The easiest way to search for history on Active 20-30 is to go through your club records. At least, I hope there are records being kept with your club reports. In my club, the club historian’s duty is to photograph members at different events and capture memorable moments at meetings. She collects all the fliers and newsletters and bind them all together into a scrapbook at the end of the term. This is a great way to keep a record of club’s doings each year. By doing this she continues to add to the history of the club. But what if you don’t have much in your club’s files and scrapbooks? What if you are a new club or re-chartering?
Hopefully you would like to find out about your club’s accomplishments in their service to their communities. The way I’ve been researching started with my club’s archives and sending out requests to past presidents for their scrapbooks. Slowly getting those scanned and digitized to be able to share with everyone.
The second step was to go to the library and start looking into newspapers. The key phrases I’ve been using so far:
- 20-30 Club
- Twenty Thirty Club
- Association of 20-30 Clubs
- 20-30 International
- (for those clubs that are in Oregon & Washington, try Active Club)
- Active 20-30
- (the name of your club)
- (the name of your club) plus –ettes at the end. These would be club auxiliaries (these were the married wives of members forming their own service group in connection to the husbands clubs)
- Then find names of your past presidents and start searching them
- Other notable members in your club
- (don’t forget lots of times they wrote 20/30 instead of 20-30)
- Specific events your club might have done through the years
- Dates you know events happened that they might have covered (example: Conventions)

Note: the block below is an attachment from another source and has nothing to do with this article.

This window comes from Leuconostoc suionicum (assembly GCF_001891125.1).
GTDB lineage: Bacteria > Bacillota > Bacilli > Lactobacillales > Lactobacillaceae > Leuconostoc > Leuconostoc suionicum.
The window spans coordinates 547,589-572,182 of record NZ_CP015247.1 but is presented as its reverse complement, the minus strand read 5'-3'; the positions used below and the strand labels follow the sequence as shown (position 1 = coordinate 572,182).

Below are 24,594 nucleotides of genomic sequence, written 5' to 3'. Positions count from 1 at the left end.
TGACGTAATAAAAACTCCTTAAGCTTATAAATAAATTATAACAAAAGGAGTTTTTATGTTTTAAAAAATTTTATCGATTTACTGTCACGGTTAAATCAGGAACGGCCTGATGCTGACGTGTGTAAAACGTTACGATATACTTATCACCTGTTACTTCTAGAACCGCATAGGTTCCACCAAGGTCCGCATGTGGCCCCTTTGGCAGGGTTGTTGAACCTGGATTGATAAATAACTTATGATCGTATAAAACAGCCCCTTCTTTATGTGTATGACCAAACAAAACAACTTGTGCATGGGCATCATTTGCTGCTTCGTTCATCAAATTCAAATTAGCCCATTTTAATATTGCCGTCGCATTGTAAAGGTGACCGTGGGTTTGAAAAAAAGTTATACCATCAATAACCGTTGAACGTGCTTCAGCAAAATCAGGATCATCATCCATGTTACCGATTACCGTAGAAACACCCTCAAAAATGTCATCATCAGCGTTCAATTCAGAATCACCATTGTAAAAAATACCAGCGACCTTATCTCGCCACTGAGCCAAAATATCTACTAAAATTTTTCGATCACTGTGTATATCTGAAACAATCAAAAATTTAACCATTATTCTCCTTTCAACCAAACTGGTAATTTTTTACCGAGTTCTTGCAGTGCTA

You can also do this on the internet, but I mostly find information listed on our club websites. I am slowly finding other historical information though. Newspapers are adding their archives on the internet, sometimes you have to pay to search and print articles.
The third step is when you have specific information you can go back to your past actives and ask questions that might help trigger better memories of events. Example, asking a person what they can remember doing during their years in the club would probably result in them saying, “I can’t recall, lots of things”. But if you have a specific question, “Do you recall how Shopping Spree started?” you might get more information or at least more hints to narrow down when it started or who would be a better person to ask.
A fourth option for records is to go to your cities archives. Here in Sacramento there are a few places to try to find information.
The State Archives (mostly related to government type stuff like articles of incorporation)
Center for Sacramento History (collections of newspaper articles, original photos might by found, other documents related to the city only)
and the State Library (as well as the city library, which I touched on earlier)
Any more information on ways to research our organization’s history I would love to hear about.
If you find anything, please share it either by writing to me at firstname.lastname@example.org or posting on our Facebook page: Active 20-30 Club Historical Findings